(No.2, Vol.8,Apr-May Vietnam Heritage Magazine)

On the occasions of New Year’s, new moon, full moon and commemoration of dead relatives, the Vietnamese always have on the altar a plate of flowers and another one with betel and areca.
Writer Bang Son once wrote, ‘The plate normally contains many kinds of flowers. Plucked from their twig, the lone flowers lie on a dry, clean plate. It can be a fragrant white lily, a sweet magnolia or an elusively aromatic acacia. Sometimes, it may be a cholorantus, a wild daisy, a dahlia or even a bunch of dried flowers. In scarce seasons, even some cockscomb can also be seen here. The flower content and amount depend on the season and weather.’
Bang Son’s writing about flower plates seems so distant, so lost in oblivion. I and many I know never use anything other than vases to arrange flowers, no matter the purpose. But after some inquiries, I leaned that in Hanoi there are still at least two places that sell plate flowers for the altar: Mrs. Thu’s on Hang Khoai Street and Mrs Xay at Quang An flower bazaar. Mrs Thu has been selling flowers on Hang Khoai Street since she was 13, that is, for 63 years. ‘I remember selling gladioli to French ladies.’ Mrs Thu’s so called shop consists of just a few plastic baskets and a bucket full of water, all lined up along the sidewalk. From January to April, Mrs Thu sells pomelo flowers and jasmines. From April to July she sells Ylang-Ylang, cananga, magnolia, jasmines and peonies. March-April, which is the pomelo blossom season, she ties 3-5 small branches into bundles and sells them for about 15 thousand dongs a bundle. People like these flowers for their pure beauty and noble aroma. A plate of flowers can stay fresh for 3-5 days. For just about 30-50 thousand dongs one can have champaca, magnolia, peony and cananga, plus betels and areca. Put all on a single plate and place on the altar for the new moon or full moon celebration, and you have a job well done. Mrs. Thu always has fresh flowers suitable for the seasons.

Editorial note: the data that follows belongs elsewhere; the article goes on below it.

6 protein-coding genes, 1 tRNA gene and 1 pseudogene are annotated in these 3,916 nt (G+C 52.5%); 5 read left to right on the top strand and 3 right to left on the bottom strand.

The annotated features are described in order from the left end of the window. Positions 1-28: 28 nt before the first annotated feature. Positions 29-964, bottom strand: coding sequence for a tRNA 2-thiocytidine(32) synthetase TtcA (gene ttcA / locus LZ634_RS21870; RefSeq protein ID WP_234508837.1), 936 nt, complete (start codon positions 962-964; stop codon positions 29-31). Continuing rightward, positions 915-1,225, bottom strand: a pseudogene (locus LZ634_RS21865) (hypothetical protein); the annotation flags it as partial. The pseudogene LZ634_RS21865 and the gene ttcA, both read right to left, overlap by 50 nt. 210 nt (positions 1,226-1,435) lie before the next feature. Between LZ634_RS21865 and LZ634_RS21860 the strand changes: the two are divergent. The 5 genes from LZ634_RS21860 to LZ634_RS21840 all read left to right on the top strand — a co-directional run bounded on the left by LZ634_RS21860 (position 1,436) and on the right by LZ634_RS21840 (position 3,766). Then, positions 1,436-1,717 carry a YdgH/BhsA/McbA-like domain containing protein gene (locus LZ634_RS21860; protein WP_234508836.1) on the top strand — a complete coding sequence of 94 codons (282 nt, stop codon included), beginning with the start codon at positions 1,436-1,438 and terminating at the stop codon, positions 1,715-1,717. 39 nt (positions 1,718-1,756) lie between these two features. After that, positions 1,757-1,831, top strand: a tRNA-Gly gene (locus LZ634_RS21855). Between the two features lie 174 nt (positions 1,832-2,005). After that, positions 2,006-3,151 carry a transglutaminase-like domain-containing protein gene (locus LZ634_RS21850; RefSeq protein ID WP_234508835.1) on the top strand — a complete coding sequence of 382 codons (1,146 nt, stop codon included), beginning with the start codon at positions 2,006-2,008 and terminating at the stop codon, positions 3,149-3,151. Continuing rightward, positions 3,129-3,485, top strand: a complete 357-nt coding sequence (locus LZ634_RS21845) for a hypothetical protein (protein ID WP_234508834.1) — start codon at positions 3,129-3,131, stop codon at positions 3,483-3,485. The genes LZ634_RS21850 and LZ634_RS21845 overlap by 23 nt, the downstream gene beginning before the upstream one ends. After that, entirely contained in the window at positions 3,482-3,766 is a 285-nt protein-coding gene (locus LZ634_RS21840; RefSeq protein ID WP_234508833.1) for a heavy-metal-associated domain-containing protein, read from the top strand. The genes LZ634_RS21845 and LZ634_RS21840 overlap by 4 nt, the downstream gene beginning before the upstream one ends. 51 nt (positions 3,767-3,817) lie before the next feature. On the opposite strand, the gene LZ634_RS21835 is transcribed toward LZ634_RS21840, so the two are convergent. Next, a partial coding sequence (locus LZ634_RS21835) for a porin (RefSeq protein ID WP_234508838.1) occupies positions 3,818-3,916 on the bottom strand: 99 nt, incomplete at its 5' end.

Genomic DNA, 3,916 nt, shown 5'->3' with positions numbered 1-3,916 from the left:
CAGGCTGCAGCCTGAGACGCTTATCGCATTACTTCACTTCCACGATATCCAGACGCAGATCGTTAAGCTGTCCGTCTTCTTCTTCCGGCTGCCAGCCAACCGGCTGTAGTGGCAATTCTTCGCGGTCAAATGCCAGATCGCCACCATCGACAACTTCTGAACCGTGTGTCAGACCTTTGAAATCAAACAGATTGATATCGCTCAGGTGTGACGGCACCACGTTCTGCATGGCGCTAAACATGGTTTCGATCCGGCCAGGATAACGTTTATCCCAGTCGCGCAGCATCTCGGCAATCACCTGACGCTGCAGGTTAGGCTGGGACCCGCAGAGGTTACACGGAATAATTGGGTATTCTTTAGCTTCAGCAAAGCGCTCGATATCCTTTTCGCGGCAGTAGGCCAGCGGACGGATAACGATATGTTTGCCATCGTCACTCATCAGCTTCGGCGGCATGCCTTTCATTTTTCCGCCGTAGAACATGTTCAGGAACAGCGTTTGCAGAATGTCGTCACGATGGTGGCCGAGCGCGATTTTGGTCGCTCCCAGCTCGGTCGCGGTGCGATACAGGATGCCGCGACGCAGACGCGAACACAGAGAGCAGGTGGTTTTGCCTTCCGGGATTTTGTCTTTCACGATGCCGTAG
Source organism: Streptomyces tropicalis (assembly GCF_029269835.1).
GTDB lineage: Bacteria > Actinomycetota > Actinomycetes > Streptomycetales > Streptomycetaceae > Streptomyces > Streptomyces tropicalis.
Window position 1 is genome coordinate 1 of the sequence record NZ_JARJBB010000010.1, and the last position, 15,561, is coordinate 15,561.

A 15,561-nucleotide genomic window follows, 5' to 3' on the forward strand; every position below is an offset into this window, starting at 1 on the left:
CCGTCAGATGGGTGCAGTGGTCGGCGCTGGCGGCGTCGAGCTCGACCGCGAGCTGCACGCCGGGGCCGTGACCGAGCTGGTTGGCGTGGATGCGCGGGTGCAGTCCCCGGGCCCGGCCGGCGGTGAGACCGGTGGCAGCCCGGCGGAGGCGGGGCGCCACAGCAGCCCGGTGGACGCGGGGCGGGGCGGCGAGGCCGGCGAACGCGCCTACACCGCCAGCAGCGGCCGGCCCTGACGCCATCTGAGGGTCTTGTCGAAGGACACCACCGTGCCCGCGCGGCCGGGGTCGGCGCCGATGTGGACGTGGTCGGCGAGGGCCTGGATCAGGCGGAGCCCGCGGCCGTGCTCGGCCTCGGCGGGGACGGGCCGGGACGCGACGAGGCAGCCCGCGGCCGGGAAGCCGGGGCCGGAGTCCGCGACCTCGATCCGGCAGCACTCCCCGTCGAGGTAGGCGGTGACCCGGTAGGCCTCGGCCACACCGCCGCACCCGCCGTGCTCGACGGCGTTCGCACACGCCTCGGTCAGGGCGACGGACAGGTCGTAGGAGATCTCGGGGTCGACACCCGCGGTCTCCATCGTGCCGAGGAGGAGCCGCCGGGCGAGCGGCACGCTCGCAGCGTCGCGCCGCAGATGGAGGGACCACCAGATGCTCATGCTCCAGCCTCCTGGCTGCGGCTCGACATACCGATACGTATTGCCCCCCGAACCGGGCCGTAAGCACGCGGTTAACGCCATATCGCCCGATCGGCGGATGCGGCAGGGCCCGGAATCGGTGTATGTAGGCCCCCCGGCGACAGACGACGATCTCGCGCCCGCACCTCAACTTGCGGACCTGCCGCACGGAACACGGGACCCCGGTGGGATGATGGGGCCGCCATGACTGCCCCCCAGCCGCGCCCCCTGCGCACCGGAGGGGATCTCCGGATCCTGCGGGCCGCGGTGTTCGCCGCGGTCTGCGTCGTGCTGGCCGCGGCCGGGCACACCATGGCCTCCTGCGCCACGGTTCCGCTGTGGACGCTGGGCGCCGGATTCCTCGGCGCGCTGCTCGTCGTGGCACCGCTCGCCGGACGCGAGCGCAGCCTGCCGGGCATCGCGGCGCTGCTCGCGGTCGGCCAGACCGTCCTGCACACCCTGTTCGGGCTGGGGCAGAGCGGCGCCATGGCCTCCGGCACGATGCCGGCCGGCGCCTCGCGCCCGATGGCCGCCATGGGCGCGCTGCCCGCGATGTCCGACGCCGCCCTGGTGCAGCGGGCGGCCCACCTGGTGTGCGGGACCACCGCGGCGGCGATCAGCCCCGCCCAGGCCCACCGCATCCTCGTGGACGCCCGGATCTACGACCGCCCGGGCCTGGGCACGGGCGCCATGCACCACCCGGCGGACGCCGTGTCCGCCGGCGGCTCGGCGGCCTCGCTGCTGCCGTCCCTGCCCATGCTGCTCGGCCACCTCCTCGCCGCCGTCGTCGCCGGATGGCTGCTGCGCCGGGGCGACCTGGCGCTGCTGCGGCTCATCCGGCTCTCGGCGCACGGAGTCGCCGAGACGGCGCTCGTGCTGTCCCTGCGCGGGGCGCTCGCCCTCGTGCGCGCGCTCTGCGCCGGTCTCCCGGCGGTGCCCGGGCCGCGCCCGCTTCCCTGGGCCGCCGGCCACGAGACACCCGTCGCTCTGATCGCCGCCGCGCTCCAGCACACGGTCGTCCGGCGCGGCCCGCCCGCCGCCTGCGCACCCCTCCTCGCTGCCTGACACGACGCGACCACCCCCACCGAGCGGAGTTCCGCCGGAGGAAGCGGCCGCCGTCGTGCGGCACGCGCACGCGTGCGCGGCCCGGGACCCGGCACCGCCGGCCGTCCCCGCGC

From Mrs Thu’s shop I came to visit Mrs Xay’s at Quang An flower bazaar. Mrs Xay had two flat baskets of mixed flowers: peonies, Ylang-Ylang, roses and areca spadices. Interestingly, Mrs Xay still wraps the flowers in a canna leaf and ties the bundle with a bamboo strip like in the old days. ‘People used to buy a lot, so I used to peddle in the streets. Early morning the new moon or full moon days, I just hung the bundle on their doors and collected the money later.’
So, I wonder since when did people start offering flowers in a plate? And is there anyone who still does so? I am told that the plate flowers should have special fragrance. A child of flower village of Ngoc Ha, with several ancestral generations growing and selling flowers, Mrs Thu remarks, ‘It seems irreversible. Two generations before me and mine used to offer flowers in plates, but my kids and grand kids don’t. On the occasions of New Year, new moon, full moon and others my family always has three flower plates offered on the altar: one for the ancestors, one for the grandparents and one for the parents. We used to collect wild flowers such as pergularia, ngâu (Aglaia duperreana) or cholorantus too. But now they don’t buy those anymore.’
While Mrs Thu told her story, a few young people came to buy flowers. A 30-ish woman said, ‘Offering flowers in a plate was my mother’s habit. We just keep on doing so.’ Mrs Thu added, ‘Nowadays some youth buy my flowers just to please their senses, not for offerings.’
Offering flowers in a plate is simple and delicate. It shows respect and gratitude in an elegant way. Bang Son said ‘A rich tray is just one way to express one’s feelings.’ What a pity if this will one day be all gone.

Text And Photos By Le Bich